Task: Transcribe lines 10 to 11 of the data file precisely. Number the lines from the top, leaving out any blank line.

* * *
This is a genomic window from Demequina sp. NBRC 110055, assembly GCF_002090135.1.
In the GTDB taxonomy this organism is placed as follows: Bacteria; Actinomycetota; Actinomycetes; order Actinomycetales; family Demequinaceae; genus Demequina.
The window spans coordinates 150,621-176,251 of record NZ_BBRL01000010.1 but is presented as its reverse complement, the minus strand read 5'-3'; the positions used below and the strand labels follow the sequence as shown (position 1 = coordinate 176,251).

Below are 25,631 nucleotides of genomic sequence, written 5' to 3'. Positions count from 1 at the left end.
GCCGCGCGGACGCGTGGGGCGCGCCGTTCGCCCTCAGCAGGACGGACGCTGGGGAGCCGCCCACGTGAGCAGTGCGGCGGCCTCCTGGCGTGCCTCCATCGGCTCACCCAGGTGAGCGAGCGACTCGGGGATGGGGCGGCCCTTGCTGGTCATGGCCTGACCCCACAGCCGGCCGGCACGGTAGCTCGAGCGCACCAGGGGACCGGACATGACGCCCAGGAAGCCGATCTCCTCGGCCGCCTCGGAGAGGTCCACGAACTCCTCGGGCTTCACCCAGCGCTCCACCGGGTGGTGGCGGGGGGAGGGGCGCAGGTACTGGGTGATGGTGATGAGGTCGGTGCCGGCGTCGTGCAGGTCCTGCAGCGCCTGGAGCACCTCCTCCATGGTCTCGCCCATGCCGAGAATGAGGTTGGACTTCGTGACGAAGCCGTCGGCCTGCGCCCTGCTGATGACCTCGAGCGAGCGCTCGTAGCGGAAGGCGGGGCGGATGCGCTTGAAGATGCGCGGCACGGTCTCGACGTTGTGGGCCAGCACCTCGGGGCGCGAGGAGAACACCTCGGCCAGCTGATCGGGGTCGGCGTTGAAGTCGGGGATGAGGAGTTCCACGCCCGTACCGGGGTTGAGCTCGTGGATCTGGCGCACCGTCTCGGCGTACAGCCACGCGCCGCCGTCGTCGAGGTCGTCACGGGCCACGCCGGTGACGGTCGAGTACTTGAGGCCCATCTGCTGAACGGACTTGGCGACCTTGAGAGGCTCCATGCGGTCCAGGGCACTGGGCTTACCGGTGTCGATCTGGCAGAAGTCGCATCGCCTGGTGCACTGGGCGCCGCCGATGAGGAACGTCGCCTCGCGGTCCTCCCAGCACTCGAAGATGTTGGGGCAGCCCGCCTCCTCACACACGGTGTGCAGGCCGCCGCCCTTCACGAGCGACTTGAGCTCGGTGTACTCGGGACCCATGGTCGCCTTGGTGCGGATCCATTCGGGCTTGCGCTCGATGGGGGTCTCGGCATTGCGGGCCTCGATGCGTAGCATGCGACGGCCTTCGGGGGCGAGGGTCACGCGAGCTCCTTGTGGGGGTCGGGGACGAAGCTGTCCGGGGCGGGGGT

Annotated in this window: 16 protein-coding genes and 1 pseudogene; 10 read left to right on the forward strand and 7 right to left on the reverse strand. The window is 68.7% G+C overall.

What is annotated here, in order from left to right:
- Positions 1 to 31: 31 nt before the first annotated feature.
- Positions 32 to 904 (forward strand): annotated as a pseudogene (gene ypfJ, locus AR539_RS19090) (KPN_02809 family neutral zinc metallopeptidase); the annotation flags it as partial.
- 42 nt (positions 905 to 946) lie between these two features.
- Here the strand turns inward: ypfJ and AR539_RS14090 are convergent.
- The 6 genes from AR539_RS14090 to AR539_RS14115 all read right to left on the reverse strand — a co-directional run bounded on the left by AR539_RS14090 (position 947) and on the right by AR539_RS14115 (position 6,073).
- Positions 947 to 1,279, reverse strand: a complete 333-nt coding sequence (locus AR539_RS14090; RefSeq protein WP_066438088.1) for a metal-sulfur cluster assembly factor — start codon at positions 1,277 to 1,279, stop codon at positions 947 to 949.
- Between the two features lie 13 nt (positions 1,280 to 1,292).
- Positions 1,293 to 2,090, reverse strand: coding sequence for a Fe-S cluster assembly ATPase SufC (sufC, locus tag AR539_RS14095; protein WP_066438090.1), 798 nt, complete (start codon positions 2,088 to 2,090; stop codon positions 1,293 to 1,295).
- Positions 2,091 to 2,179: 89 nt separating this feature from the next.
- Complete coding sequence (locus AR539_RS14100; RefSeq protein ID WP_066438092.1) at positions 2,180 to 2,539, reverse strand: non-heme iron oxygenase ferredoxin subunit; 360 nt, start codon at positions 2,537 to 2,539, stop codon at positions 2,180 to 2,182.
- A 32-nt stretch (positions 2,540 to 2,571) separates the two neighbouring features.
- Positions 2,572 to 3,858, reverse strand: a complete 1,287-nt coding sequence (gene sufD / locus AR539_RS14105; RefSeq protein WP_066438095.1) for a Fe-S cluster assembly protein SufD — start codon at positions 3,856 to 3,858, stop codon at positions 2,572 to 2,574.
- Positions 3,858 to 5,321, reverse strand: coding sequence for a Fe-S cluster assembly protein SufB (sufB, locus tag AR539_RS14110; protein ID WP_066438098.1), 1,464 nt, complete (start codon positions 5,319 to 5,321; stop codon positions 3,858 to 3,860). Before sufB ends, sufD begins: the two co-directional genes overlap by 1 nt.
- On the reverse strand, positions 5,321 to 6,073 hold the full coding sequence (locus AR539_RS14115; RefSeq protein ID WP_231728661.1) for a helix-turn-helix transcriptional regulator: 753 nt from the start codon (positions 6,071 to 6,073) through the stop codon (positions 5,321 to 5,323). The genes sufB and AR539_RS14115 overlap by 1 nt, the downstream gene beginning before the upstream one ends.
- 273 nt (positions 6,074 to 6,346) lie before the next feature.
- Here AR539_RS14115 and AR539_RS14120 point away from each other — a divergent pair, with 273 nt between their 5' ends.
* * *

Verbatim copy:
- 42 nt (positions 905 to 946) lie between these two features.
- Here the strand turns inward: ypfJ and AR539_RS14090 are convergent.